Martin Spence

My Penge: Martin Spence

‘It’s an old and venerable place’

Martin has lived in Penge since 1997. He’s the author of The Making of a London Suburb: Capital Comes to Penge, which tells the story of our little corner of the city, from the late eighteenth century to the late nineteenth.

This period of 100 years sees Penge explode from semi-rural hamlet into a ‘thoroughly urban railway suburb’ and, in his book, Martin explains the main players, events and quirks of fate that make it happen.

If you want to find out how Anerley, with only one resident at the time, came to have a railway station (and why Penge has two), how Penge came to be part of the parish of Battersea or what its Victorian residents did for a living, we suggest you have a read.

In the meantime, here are Martin’s personal reflections on life in SE20…

The thing I like most about Penge is that it’s kind of an unexpected place. Parts of it are so pretty, and yet it’s also seen as a bit of a joke. I thought so too when I first moved here, but I soon got over it.

The most beautiful sight in Penge is the view from the terraces at the top of Crystal Palace Park just as the sun comes up. The park’s one of my favourite places to go for a run.

If I were Mayor of Penge for the day, I’d decree that there had to be a cinema here.

My favourite Penge memory is the first street party we had in my road in 2009. One of the residents spotted a plaque on the side of one of the houses with the date 1889 on it, and decided to organise a street party to celebrate the anniversary of the road being built. We’ve had a party every year since, and it’s great fun.

Penge in three words is wacky, friendly and Victorian (in a good way).

My favourite bit of Penge trivia is that, in the 1860s, Penge had 16 pubs on the High Street between Oakfield Road and Croydon Road. That’s one pub every 44 yards.

The thing I wish more people knew about Penge is that it’s an old and venerable place. It has one of the oldest place names in London – it’s been called Penge (or a variant of it) for over a thousand years. In its heyday it was quite a posh suburb and a desirable place for well-to-do families. And because those affluent families needed servants, it became a working class suburb, too. It’s a place with a fascinating history that tells us a lot about how London developed as a whole.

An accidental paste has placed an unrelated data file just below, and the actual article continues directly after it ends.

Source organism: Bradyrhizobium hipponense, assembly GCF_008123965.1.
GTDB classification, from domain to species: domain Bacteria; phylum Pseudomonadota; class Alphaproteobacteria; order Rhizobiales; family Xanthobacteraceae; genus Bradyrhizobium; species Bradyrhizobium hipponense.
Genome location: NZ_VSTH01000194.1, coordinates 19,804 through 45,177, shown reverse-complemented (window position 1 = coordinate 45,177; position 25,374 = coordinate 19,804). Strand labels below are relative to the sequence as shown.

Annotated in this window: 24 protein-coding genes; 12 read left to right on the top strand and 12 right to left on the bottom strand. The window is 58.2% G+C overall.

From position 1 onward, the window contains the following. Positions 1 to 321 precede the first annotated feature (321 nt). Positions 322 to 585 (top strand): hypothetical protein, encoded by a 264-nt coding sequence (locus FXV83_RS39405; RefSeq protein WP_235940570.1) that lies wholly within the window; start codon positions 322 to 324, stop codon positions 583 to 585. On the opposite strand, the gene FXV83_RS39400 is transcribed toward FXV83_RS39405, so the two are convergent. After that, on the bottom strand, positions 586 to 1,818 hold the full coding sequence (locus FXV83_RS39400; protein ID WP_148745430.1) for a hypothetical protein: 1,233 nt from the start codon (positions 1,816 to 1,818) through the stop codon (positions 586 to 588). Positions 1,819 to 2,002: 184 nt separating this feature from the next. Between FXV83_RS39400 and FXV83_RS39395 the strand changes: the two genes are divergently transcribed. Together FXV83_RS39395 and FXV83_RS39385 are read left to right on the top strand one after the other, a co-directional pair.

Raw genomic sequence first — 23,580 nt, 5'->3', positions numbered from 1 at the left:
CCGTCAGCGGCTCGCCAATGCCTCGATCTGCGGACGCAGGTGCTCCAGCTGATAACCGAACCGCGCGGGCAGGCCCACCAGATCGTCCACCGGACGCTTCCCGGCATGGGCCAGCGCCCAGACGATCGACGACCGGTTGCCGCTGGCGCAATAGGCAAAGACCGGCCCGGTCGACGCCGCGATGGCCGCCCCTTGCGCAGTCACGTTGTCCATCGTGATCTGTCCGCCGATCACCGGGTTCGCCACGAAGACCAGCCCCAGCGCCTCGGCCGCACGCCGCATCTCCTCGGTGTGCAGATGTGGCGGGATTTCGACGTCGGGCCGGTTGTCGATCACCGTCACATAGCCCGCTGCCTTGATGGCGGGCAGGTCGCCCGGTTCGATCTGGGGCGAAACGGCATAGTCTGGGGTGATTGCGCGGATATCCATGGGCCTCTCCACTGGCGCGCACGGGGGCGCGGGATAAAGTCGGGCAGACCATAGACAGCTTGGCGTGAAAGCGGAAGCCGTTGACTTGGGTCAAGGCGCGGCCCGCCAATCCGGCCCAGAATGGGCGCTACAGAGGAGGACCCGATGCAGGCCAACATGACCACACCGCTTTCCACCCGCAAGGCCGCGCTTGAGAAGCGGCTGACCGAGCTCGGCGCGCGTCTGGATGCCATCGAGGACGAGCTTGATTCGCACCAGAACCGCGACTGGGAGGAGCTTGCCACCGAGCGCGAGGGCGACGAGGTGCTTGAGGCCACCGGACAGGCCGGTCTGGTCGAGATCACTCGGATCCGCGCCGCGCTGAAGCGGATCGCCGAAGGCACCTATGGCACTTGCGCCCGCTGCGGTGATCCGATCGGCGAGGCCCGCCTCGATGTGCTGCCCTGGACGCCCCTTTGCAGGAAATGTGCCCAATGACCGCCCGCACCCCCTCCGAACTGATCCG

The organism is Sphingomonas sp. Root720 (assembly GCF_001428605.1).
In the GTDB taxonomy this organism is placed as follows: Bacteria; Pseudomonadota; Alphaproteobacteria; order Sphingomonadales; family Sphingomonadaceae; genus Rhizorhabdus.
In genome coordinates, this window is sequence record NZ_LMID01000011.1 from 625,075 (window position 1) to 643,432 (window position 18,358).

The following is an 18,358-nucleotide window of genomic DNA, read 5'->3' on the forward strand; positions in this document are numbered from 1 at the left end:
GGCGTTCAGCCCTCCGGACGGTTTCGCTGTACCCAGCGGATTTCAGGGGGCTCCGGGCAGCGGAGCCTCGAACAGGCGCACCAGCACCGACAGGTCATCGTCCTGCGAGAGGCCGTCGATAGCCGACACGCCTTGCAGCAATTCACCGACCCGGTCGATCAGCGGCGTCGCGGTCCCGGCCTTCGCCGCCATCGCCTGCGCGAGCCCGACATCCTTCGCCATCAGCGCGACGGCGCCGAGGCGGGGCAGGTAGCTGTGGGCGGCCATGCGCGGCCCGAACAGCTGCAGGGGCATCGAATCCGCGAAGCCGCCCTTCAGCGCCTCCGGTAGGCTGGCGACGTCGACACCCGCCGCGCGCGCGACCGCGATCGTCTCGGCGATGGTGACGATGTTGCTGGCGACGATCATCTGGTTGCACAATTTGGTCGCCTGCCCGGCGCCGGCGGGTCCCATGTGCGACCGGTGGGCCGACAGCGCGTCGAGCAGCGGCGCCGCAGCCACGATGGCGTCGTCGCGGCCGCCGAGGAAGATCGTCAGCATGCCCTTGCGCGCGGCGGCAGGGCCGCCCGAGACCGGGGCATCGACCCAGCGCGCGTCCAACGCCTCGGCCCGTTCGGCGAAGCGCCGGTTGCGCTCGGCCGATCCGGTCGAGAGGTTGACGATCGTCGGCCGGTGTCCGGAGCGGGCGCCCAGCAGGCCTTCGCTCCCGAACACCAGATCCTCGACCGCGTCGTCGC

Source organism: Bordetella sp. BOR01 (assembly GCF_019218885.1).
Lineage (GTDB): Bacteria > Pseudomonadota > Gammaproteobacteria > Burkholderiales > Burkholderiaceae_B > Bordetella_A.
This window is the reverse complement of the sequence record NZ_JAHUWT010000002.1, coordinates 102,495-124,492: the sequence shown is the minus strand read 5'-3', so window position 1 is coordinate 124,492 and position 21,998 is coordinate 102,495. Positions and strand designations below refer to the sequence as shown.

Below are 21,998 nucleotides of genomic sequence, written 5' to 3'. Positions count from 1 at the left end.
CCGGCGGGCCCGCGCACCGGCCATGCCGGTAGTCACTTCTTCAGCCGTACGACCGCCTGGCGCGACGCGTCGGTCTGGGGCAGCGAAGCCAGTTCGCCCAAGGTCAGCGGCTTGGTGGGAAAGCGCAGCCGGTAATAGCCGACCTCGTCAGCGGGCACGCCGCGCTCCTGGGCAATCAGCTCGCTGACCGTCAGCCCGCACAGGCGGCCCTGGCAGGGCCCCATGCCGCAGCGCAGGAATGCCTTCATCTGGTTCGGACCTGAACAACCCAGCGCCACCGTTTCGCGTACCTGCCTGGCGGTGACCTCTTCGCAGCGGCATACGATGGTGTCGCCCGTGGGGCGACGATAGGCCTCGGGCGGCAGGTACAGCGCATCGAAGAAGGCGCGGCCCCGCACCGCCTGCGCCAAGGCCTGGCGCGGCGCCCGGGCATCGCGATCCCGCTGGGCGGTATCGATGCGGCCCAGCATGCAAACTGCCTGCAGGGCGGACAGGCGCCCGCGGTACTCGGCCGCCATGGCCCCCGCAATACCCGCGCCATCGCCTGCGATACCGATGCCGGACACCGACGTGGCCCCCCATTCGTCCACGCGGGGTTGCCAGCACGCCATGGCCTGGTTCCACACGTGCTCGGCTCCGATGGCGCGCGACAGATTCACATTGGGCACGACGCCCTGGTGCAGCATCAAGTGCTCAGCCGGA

The Making of a London Suburb: Capital Comes to Penge by Martin Spence is available at Bookseller Crow, 50 Westow Street, Crystal Palace, London SE19 3AF, and other local bookshops.

'My Penge: Martin Spence' have 5 comments

  1. 19th June 2016 @ 9:43 am Richard Carabine

    I agree with you Martin that Penge is a hidden treasure. The transport links are good; there’s lots of green space; it’s easy to get out into the countryside; it’s got a great history & culture.
    I’m old enough to remember the Penge Odeon which was where the Moon and Stars is now. There was a theatre too.
    I’m sad that Crystal Palace Park has been so badly treated over the years especially when other large parks such as Battersea & Greenwich have had so much money spent on them. I’m hoping the new trust can bring the park back to its former glory.
    I read your book and thoroughly enjoyed it. It was so interesting finding out about the birth of modern Penge: the canal, railway and the Crystal Palace. How about a sequel bringing the story of Penge up to the present day?


    • 19th June 2016 @ 4:52 pm Martin Spence

      Thanks for your comments. Like you I hope the new Trust will work well for the Park.
      As for the Odeon Cinema – were you at the programme of archive films screened last Thursday at the Bridge House as part of the Penge Festival? There were some fine shots of the Odeon. A handsome building.
      I’m glad you liked my book, but I’m afraid I have no plans to produce a sequel. Too busy with other projects right now.
      Best wishes,


      • 20th June 2016 @ 5:23 pm sally

        dear Martin,
        I was sorry to have had to leave your tour early yesterday. we had surprise visitors who just happened to locate us as we going up Anerly hill.
        will I have to wait until the Penge festival 2017 to complete the beating of the bounds?
        thanks again for the tour, for your talk at the crooked billet and for your book which I am gripped by.
        Best wishes
        (The woman with the key to the allotments)


  2. 10th December 2018 @ 5:21 pm Charles James

    I would like to contact a Penge local historian. Tracing my family tree I have a Thomas James born 1801 whose father was “John James of Peng”. John’s wife may have been called Avis. Family tradition is that the family were originally market gardeners near Beckenham. Looking for information.
    Charles James


    • 21st December 2018 @ 4:28 pm Martin Spence

      It sounds as if you need someone who knows about tracing family histories. That’s not me I’m afraid. I suggest you make contact with the West Kent Family History Society – they may have someone who can help.

      Martin Spence


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